View PDF version
Active Pursuit of Defeat
Introduced by Congressman Dan Burton (IN-5th) and Senator Mary Landrieu (LA), H.R. 2966/S. 1176 would amend the Horse Protection Act (HPA) to:
- Prohibit the shipping, transporting, moving, delivering, receiving, possessing, purchasing, selling, or donation of horses and other equines to be slaughtered for human consumption.
- Give the Secretary of Agriculture the authority to detain for examination, testing, or taking of evidence, any horse at any horse show, horse exhibition, or horse sale that the Secretary has probably cause to believe is sore, or believed to be in violation of (1).
- Raise the authorization of appropriations from $500,000 to $5,000,000.
- Horse slaughter has not occurred in the U.S. since 2007 due to a combination of state bans and an annual restriction on USDA funds for inspection of horse processing facilities.
- Since 2007 the market for horses bound for slaughter has shifted to Canada and Mexico. In 2010 almost the same number of horses were transported to Canada and Mexico for slaughter, about 138,000, as were slaughtered domestically prior to the cessation of horse slaughter in the U.S.1
- The GAO reports that since the ban there has been an increase in horse abandonments, abuse, and neglect, as well as horses traveling much longer distances to processing facilities in Canada and Mexico.1
- Unintended Consequences: The passage of this legislation, without adequate funding or an infrastructure in place to care for unwanted horses, will create a series of unintended consequences that negatively impact the health and welfare of the horse.
- Long-term placement of affected horses: H.R. 2966/S. 1176 fails to address how and where unwanted horses will be placed. If these bills are passed, tens of thousands of U.S. horses will need to be placed in alternative homes, or be euthanized and disposed of properly.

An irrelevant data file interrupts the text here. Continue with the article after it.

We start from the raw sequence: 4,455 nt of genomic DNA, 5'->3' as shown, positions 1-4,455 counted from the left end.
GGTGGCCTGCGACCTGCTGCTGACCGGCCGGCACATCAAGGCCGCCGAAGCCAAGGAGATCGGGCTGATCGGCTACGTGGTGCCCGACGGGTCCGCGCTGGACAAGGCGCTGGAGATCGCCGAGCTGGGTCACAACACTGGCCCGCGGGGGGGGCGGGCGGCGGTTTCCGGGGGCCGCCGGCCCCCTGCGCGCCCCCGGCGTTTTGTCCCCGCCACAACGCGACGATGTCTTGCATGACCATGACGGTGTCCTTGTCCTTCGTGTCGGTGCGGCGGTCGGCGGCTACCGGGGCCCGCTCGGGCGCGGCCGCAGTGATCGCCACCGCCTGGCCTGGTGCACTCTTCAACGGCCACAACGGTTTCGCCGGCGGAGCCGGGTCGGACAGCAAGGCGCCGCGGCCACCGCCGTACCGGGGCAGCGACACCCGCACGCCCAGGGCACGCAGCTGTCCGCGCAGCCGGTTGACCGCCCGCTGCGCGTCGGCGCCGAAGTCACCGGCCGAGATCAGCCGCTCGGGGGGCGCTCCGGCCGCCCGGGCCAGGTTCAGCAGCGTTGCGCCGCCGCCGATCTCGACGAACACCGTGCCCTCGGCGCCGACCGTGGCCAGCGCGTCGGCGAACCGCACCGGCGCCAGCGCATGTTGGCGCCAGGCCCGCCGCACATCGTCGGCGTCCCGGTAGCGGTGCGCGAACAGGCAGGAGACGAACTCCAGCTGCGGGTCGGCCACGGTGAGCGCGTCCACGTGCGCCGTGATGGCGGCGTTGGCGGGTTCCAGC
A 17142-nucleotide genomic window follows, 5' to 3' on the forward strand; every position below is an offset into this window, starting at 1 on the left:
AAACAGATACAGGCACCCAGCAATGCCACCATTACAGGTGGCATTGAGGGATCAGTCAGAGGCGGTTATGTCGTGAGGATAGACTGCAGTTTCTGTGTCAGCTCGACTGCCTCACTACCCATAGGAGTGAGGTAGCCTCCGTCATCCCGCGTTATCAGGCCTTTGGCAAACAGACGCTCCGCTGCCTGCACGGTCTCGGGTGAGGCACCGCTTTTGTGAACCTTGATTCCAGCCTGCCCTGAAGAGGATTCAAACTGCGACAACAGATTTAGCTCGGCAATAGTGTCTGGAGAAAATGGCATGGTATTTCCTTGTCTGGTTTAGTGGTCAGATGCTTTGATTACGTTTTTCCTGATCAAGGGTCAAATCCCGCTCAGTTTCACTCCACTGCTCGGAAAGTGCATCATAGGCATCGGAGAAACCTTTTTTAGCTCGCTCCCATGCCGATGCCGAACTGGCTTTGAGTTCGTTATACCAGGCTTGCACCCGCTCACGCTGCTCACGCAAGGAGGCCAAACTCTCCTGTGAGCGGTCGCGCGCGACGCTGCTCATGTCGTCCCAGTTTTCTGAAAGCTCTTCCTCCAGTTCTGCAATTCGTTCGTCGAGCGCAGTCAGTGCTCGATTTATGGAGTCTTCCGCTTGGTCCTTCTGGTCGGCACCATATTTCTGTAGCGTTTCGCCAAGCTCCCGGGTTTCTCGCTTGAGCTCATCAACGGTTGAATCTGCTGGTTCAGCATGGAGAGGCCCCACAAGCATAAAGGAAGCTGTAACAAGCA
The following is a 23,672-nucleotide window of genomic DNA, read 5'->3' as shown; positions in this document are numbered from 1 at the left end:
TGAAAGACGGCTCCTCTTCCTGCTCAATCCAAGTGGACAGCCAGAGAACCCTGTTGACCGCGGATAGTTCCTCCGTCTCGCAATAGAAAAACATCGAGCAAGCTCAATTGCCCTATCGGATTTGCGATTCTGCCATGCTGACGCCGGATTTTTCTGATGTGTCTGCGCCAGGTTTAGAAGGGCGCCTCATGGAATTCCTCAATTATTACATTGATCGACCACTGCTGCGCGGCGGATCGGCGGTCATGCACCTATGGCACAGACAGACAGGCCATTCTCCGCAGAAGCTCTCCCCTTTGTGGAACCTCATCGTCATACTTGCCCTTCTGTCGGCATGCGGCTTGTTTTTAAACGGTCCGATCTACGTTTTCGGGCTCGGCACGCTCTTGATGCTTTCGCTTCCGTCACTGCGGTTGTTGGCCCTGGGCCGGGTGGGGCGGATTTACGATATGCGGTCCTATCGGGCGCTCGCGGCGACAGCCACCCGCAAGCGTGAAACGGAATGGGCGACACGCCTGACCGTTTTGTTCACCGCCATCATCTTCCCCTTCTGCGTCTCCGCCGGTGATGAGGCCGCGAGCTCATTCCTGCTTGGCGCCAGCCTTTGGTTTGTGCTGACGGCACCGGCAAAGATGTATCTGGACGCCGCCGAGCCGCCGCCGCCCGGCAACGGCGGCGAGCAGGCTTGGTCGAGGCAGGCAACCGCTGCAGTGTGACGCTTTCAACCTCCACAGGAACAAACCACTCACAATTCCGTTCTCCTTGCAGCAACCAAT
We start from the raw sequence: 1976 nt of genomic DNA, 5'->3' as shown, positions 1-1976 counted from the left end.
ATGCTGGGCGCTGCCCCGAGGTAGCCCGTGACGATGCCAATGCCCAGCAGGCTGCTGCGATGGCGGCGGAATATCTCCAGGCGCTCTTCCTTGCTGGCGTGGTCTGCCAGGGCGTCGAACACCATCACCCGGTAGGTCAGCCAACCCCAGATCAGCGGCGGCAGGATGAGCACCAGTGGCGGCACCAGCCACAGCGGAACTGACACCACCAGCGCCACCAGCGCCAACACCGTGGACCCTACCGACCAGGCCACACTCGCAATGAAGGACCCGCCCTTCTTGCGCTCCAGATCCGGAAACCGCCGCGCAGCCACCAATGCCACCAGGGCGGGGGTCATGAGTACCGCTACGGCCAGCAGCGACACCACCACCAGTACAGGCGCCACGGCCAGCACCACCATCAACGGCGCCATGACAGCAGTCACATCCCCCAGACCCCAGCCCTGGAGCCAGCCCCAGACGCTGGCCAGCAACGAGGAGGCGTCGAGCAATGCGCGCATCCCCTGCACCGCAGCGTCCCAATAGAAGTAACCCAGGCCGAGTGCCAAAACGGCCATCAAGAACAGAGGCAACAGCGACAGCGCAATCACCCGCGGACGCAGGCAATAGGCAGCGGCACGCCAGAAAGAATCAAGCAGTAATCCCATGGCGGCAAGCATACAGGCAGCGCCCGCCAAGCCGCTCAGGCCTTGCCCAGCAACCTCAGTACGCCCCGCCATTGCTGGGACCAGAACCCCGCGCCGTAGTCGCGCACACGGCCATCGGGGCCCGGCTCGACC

- While there are many equine rescue and retirement facilities providing homes for unwanted horses, their care capacities range from five horses to, in a few cases, a maximum of 1,000 horses. The capacity at most facilities, however, is 30 horses or less.
- In the first year alone of this ban, assuming an average capacity of 30 horses per facility, approximately 4,697 equine rescue facilities would be needed. Based on these numbers, there are currently not enough volunteers or placement opportunities to provide the level of care that will be required annually.
- Many of these facilities are already at or near capacity.
- Animal Welfare: While many nonprofit equine rescue facilities are well run, regulations must be put in place to establish standards of care to ensure the humane treatment of these unwanted horses.
- Funding of care for unwanted horses: H.R. 2966/S.1176 does not the address the funding required for care or euthanasia and disposal of tens of thousands of horses per year. The average cost to care for the unwanted horse is estimated at $3,648 per year.2Inadequate funding often creates inadequate care, which is a significant welfare concern for unwanted horses. In fact, there are news articles across the Nation suggesting increasing numbers of abandoned, neglected, and abused horses.
- Current USDA Authority: H.R. 2966/S. 1176 could undermine current USDA efforts to enforce humane transportation standards for horses being transported for the purpose of slaughter. USDA is currently able to assess civil penalties of up to $5,000 per horse (per violation) of the USDA Slaughter Horse Transport Program. During a 2008 Judiciary Hearing on this issue, Mr. Pacelle, CEO of HSUS, suggested that the predominate animal welfare issue is NOT the method of euthanasia; but rather, inhumane transportation of horses over long distances that is so egregious. This being said, it is imperative that the USDA can continue to enforce the current statutes and ensure the HUMANE transportation of horses. The USDA is making improvements to this program, most recently with the release of their final rule on the Commercial Transport of Equines to Slaughter (http://www.regulations.gov/#!documentDetail;D=APHIS-2006-0168-0094) which extends authority over the entire transport chain of equines to slaughter. Previously regulations only covered horses from the last assembly point, feedlot, or stockyard to the border crossing with Canada or Mexico.
- H.R. 2966: Referred to the Committee on Energy and Commerce, and in addition the Committee on Agriculture.
- S. 1176: Referred to the Committee on Commerce, Science, and Transportation.
Dr. Whitney Miller, Assistant Director, Governmental Relations Division, 202-289-3211
- GAO, Horse Welfare: Action Needed to Address Unintended Consequences from Cessation of Domestic Slaughter, 2011, http://www.gao.gov/products/GAO-11-228#recommendations.
- Holcumb, K.E, C.L. Stull and P.H. Kass. "Unwanted horses: The role of nonprofit equine rescue and sanctuary organizations". Journal of Animal Science 2010. 88: 4142-4150.